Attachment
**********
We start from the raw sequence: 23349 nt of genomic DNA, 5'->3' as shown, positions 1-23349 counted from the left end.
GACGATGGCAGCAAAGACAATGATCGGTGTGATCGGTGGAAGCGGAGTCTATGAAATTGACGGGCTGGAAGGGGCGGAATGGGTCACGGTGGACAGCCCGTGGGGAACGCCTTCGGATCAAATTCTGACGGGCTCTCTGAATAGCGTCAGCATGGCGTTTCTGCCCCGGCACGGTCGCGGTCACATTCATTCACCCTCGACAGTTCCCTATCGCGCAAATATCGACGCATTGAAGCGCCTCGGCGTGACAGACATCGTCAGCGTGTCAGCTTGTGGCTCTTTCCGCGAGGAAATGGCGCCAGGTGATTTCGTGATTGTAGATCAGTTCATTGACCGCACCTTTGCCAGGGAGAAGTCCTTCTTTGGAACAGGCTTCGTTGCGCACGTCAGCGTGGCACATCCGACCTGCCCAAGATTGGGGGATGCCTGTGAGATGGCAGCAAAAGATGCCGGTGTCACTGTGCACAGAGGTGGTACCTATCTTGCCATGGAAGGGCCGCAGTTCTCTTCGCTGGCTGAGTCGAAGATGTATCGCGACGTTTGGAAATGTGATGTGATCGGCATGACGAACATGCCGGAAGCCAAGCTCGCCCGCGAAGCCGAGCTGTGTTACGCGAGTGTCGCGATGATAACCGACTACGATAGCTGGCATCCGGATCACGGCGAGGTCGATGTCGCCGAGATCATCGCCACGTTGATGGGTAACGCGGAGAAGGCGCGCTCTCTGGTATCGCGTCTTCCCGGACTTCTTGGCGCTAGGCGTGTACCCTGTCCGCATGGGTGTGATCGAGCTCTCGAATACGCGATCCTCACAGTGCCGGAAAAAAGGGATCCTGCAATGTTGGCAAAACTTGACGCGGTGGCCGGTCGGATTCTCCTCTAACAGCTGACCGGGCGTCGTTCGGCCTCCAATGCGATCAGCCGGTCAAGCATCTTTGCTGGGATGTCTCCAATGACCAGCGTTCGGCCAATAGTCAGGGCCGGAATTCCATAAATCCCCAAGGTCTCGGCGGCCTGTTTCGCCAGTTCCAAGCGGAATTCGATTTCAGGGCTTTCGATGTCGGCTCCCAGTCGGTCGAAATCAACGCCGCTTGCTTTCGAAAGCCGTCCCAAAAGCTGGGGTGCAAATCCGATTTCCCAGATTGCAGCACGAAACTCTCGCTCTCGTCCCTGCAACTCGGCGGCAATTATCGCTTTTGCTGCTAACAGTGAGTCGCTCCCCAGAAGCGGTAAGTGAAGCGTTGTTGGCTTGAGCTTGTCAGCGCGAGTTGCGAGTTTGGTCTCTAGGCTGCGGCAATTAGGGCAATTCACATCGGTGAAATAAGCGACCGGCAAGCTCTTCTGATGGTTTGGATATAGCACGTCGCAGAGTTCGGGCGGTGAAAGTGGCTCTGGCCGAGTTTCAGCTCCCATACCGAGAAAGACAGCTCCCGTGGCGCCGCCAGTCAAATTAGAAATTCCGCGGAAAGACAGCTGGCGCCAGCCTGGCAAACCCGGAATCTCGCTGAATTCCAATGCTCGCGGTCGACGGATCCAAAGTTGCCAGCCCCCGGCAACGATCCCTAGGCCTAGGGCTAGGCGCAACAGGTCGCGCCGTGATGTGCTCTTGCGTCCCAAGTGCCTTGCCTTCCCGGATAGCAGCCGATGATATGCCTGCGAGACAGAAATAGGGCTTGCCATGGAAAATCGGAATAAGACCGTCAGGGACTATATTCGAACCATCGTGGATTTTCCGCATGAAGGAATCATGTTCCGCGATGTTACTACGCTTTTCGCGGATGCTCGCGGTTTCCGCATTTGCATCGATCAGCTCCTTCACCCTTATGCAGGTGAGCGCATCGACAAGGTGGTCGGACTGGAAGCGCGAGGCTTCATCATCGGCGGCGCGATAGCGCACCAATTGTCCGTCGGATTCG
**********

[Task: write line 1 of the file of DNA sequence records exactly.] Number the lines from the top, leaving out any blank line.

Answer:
We start from the raw sequence: 23349 nt of genomic DNA, 5'->3' as shown, positions 1-23349 counted from the left end.